Care Quality Commission
In the wake of the closure of Southern Cross, on 10 October the Government issued a discussion paper seeking stakeholder views on the need for greater monitoring of financial viability in the care home sector.
The challenge is to allow a free market to operate, where poor providers are allowed to go out of business and the market demands innovative and efficiency, whilst recognising the concept that certain large providers may be "too big to fail". As we have seen with Southern Cross financial difficulties can blight the lives of hundreds of vulnerable residents and their families. The discussion paper covers options such as a bond arrangement (as operates in the travel agency sector) or alternatives ways to "back up" or guarantee the system. There are also discussion points around the provision of information and monitoring of financial viability. It is a real challenge to know who has the sophistication and ability to fulfil this role - many are anticipating an extended role for Monitor, others have proposed the sector should lead on this issue to avoid burdensome new regulation and most agree that it is naive to think commissioners and purchasers of services will be able to undertake meaningful due diligence on providers.
Responses are invited by 2nd December and we would also be interested in hearing your views.
Financial Viability Discussion paper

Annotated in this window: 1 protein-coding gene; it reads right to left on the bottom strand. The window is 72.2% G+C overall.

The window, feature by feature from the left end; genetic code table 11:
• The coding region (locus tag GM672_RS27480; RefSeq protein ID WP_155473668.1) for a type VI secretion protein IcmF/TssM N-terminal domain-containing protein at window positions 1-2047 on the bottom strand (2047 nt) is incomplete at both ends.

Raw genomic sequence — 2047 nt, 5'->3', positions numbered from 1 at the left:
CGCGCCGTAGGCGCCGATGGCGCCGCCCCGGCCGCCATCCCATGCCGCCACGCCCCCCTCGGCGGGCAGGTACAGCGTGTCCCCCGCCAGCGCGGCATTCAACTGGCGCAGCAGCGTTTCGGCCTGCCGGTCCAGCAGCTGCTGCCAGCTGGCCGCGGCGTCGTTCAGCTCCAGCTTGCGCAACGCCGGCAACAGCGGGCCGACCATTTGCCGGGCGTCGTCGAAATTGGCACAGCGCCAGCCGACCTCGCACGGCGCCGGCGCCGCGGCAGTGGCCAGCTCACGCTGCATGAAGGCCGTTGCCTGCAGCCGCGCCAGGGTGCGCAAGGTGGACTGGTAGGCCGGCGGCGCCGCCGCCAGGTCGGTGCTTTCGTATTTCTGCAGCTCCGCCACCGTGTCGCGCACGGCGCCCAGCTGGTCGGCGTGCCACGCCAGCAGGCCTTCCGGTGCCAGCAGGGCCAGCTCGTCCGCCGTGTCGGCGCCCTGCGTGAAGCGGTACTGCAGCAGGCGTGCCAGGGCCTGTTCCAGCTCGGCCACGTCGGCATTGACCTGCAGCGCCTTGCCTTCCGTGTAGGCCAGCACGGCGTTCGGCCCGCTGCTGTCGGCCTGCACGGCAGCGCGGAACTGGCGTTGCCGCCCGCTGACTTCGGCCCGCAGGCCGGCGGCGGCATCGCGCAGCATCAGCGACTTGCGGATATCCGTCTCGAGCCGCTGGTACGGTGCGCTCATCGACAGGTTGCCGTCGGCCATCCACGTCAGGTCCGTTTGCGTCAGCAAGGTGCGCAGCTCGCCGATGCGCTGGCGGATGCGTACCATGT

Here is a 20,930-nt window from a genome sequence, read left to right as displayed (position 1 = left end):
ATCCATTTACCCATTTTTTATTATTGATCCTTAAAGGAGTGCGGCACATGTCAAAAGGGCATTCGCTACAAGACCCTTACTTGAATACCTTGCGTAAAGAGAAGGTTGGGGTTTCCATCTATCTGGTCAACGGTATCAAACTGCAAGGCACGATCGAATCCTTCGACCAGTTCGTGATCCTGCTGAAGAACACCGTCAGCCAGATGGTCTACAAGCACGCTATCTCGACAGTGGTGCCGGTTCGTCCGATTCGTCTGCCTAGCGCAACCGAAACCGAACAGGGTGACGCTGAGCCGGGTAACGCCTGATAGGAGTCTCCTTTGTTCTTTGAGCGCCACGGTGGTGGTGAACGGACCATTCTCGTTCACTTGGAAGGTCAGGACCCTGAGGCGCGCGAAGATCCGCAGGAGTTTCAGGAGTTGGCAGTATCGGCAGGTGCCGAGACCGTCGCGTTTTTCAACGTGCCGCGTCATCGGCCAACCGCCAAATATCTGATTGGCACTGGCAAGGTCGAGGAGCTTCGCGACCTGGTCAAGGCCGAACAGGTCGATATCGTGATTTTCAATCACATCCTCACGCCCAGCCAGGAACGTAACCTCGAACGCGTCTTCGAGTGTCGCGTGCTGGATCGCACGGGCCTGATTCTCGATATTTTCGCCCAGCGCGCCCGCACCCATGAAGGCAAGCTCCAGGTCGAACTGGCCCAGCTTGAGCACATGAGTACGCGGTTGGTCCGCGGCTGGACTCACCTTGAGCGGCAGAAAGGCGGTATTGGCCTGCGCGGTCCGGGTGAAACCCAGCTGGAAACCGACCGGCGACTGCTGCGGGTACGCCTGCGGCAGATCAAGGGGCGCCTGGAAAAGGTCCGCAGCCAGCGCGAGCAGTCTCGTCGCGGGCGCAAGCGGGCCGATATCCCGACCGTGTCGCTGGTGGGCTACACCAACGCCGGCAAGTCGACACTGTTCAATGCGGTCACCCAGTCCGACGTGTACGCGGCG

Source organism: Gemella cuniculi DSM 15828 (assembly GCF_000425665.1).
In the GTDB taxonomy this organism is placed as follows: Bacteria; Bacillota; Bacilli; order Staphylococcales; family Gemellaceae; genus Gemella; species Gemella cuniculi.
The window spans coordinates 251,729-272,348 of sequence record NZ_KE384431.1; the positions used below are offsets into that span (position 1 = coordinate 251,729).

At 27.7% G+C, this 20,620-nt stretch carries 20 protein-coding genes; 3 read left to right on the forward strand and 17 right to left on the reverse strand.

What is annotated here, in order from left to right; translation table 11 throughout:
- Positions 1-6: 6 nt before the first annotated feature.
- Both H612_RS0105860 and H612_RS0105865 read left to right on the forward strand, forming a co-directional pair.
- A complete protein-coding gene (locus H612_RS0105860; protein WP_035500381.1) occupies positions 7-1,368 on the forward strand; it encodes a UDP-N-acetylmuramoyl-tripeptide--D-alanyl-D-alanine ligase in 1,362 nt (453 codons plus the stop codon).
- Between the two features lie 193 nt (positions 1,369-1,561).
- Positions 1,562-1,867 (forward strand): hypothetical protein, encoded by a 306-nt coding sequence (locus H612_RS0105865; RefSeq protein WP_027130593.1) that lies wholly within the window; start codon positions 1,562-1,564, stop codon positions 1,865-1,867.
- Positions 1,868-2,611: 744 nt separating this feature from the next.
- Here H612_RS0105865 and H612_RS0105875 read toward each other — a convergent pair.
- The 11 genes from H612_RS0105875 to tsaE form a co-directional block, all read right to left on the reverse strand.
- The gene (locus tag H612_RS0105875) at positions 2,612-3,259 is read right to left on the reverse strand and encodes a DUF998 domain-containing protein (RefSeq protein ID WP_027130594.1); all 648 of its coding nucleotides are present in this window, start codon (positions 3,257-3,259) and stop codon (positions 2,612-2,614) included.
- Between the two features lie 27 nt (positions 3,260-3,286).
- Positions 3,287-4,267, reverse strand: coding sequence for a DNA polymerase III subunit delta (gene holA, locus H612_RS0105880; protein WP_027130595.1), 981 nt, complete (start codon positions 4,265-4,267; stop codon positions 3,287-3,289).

CQC asks for feedback on improvements to regulatory model - Care Quality Commission, 19 September 2011
The CQC are simplifying and strengthening their regulatory model to reflect their focus on monitoring and inspecting services, and are asking for comments on proposals to increase the frequency with which services are inspected, and to make those inspections more targeted.
Third State of Care report published - Care Quality Commission, 15 September 2011
The CQC have published their third annual report into the state of health and adult social care in England. The latest State of Care report covers the year to the end of March 2011 and is the first in which the CQC has used evidence obtained under the new system of regulation. The report is divided into four main sections: The shape of health and social care provision; Access to care services; Choice and control; and Quality and safety.
National report on dignity and nutrition review published - Care Quality Commission, 13 October 2011
The Care Quality Commission have published their findings into a review that looks at the standards of care that older people receive in hospital.
Suspended social worker was too close to child and mother - Community Care, 23 September 2011
A social worker who had begun to blur the lines between her personal and professional life by forming a close relationship with a child's mother, and by looking after the child privately in her own home, has been suspended for a year.
Poor grasp of Mental Capacity Act impeding outcomes - Community Care, 23 September 2011
Mencap has called for more training in the Mental Capacity Act 2005 for health and social care staff as part of a toolkit published on ensuring people with profound and multiple learning disabilities can have a greater role in decision-making.
31 councils to trial SEN and disabilities reforms - Community Care, 21 September 2011
The proposed single assessment and care plan for children with special educational needs and disabilities will be among proposals piloted by 20 pathfinders, receiving up to £150,000 per local authority to test some "core elements of reform" contained in the recent SEN and Disabilities Green Paper.
Patchy care home advocacy provision prompts review in Wales - Community Care, 3 October 2011